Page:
Vienna State Opera
Major Domo – Hans Peter Kammerer
Music Master – Michael Volle
The Composer – Michaela Selinger
Der Tenor/Bacchus – Lance Ryan
An officer – Martin Müller
Dancing Master – Alexander Kaimbacher
Wigmaker – Wolfram Igor Derntl
A lackey – Marcus Pelz
Zerbinetta – Daniela Fally
Prima donna/Ariadne – Adrianne Pieczonka
Harlequin – Adrian Eröd
Scaramuccio – Peter Jelosits
Truffaldino – Wolfgang Bankl
Brighella – Alexander Kaimbacher
Naiad – Jane Archibald
Driad – Roxana Constantinescu
Echo – Elisabeta Marin
Orchestra of the Vienna State Opera
Friedrich Haider (conductor)
Filippo Sanjust (director and designs)
This did not start promisingly. The Overture was rather on the brisk side. Whilst there should of course be lightness, there should not only be lightness. Indeed, throughout the Prologue, there were problems with balance and a lack of depth to the orchestral sound, a depth which is necessary in spite of the chamber music forces. No one knew this better than Herbert von Karajan, as preserved in his definitive EMI recording. Friedrich Haider did not seem really to settle until some time into the Opera. The progression towards the climactic moment of the Prologue – one of those moments in which Strauss, here in the guise of the Composer, lets the mask slip and proclaims his love for music – was fatally compromised in a headlong rush, and there were times here when pit and stage were simply not co-ordinated. Michaela Selinger was adequate in this role; however, at least on this evidence, hers is neither a great assumption nor a great voice. Michael Volle and Alexander Kaimbacher were, however, excellent. If a Dancing Master is memorable, he must have done something impressive. Hans Peter Kammerer’s Major Domo was not the larger-than-life figure one often encounters, although it is arguable that he should not be, given his station.
If one were looking for a ‘traditional’ production, one would be hard put to find one more so than this, certainly in terms of its designs. There is no reason in principle why such a production should not work, of course, but one might say that we see quite enough of the (imagined) eighteenth century in Vienna as it is, and that something a little more imaginative might pay theatrical dividends. (That Filippo Sanjust’s production, first seen in 1976, here received its 149th performance, may be suggestive.) The Personenregie was largely unremarkable – doubtless due in part to the repertory system – although there was a nice sense of business from the assorted servants. However, when I compare this to Christof Loy’s revelatory Covent Garden production – the first of Antonio Pappano’s new regime – it is abundantly clear what was lacking: something very important, namely a sense that the Prologue is about us: the audience, our stances, our prejudices, our reactions. In the ever-quotable words of Horace, mutato nomine, de te fabula narratur. ('Change but the name, and the tale is told of you.') Here we simply had a pretty show. Perhaps it is the case that, in a work in which so many will know a definitive, unmatchable recording, strong theatrical values become more necessary than ever.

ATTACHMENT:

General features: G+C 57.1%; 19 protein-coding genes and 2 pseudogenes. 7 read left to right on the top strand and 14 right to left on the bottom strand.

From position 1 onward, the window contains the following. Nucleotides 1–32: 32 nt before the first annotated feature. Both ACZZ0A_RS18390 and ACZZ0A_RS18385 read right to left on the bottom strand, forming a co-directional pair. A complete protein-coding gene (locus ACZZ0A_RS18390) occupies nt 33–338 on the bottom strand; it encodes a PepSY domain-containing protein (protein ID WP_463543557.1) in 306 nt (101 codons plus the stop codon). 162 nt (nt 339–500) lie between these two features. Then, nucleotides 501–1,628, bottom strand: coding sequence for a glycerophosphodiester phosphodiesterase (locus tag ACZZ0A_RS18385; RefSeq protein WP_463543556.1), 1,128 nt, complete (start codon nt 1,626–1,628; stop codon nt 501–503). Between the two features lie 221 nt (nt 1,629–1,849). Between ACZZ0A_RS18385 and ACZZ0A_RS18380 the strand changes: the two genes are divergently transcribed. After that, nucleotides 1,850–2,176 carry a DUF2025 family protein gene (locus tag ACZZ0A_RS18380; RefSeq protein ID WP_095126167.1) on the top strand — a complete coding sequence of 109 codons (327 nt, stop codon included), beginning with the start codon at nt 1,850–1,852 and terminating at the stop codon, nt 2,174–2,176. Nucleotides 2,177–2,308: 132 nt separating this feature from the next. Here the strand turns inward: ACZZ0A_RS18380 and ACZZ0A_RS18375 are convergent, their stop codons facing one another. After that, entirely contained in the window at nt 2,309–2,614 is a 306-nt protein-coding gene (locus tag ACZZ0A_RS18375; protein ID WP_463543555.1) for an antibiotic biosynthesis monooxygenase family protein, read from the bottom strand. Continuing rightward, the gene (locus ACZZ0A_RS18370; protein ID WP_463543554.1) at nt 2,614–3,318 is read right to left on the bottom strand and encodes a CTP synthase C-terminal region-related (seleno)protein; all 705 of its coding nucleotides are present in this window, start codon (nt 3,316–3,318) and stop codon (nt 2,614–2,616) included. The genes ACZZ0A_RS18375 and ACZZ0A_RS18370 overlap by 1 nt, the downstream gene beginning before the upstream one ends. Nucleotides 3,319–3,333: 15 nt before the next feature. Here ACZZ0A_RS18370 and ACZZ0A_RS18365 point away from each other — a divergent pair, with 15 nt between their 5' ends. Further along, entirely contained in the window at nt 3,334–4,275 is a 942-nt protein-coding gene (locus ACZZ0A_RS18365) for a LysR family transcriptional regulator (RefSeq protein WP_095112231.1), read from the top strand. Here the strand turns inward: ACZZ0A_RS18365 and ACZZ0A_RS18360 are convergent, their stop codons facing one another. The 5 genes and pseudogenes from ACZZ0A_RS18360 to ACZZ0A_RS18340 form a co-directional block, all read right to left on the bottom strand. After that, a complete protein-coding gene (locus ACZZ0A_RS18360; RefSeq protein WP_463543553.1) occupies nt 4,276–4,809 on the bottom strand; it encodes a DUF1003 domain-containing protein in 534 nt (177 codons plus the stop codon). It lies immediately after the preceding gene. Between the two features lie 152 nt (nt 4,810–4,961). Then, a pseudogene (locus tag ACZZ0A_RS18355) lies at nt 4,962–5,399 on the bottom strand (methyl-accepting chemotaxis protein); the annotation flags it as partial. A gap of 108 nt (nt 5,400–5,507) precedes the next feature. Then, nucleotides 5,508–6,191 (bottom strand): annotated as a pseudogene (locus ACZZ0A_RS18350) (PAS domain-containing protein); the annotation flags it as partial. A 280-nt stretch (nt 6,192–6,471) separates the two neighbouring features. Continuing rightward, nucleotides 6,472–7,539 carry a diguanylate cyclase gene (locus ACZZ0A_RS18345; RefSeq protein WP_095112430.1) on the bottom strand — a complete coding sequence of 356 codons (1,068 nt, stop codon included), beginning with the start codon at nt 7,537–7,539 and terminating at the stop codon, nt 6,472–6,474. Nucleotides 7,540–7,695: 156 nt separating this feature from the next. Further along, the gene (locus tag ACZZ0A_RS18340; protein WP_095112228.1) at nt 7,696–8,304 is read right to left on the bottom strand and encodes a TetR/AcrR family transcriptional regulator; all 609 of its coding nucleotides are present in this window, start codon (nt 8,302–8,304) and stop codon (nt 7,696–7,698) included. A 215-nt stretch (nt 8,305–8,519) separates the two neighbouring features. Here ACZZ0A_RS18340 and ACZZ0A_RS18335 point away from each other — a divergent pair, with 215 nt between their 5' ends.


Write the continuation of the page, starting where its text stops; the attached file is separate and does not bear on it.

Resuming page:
After a shaky start, including that of Ariadne herself, the Opera was better. Where, in the Prologue, the absence of Nathalie Dessay, promised as Zerbinetta, had been keenly felt, not least in the aforementioned lack of theatrical values, here Daniela Fally came into her own. Despite a few minor – and utterly forgivable – slips, her ‘Großmächtige Prinzessin’ was duly showstopping; perhaps the twin trials of the shadow of Dessay and Fally’s own nerves had now left her alone. By the time of ‘Es gibt ein Reich…,’ Adrianne Pieczonka’s voice had strengthened. She went on to give a good, if something short of deeply memorable, performance. Adrian Eröd shone as Harlequin, dashing in both figure and voice. Zerbinetta’s other companions were nothing out of the ordinary. Likewise, Lance Ryan’s Bacchus coped with Strauss’s cruel demands, but did little else to imprint itself upon one’s memory. The setting, once again very much ‘traditional’, was effective enough; it is, after all, an evocation of the moribund world of opera seria. Orchestra and conductor sounded on much better form, with the missing depth now found. The woodwind bubbling reminded one of Mozart, and the strings were their usual beautiful selves. It could not be claimed that Haider’s direction was on a par with Pappano, let alone Colin Davis in the Covent Garden revival, whilst Karajan’s was simply the air of another planet, but at least it did not let the side down as it had during the Prologue.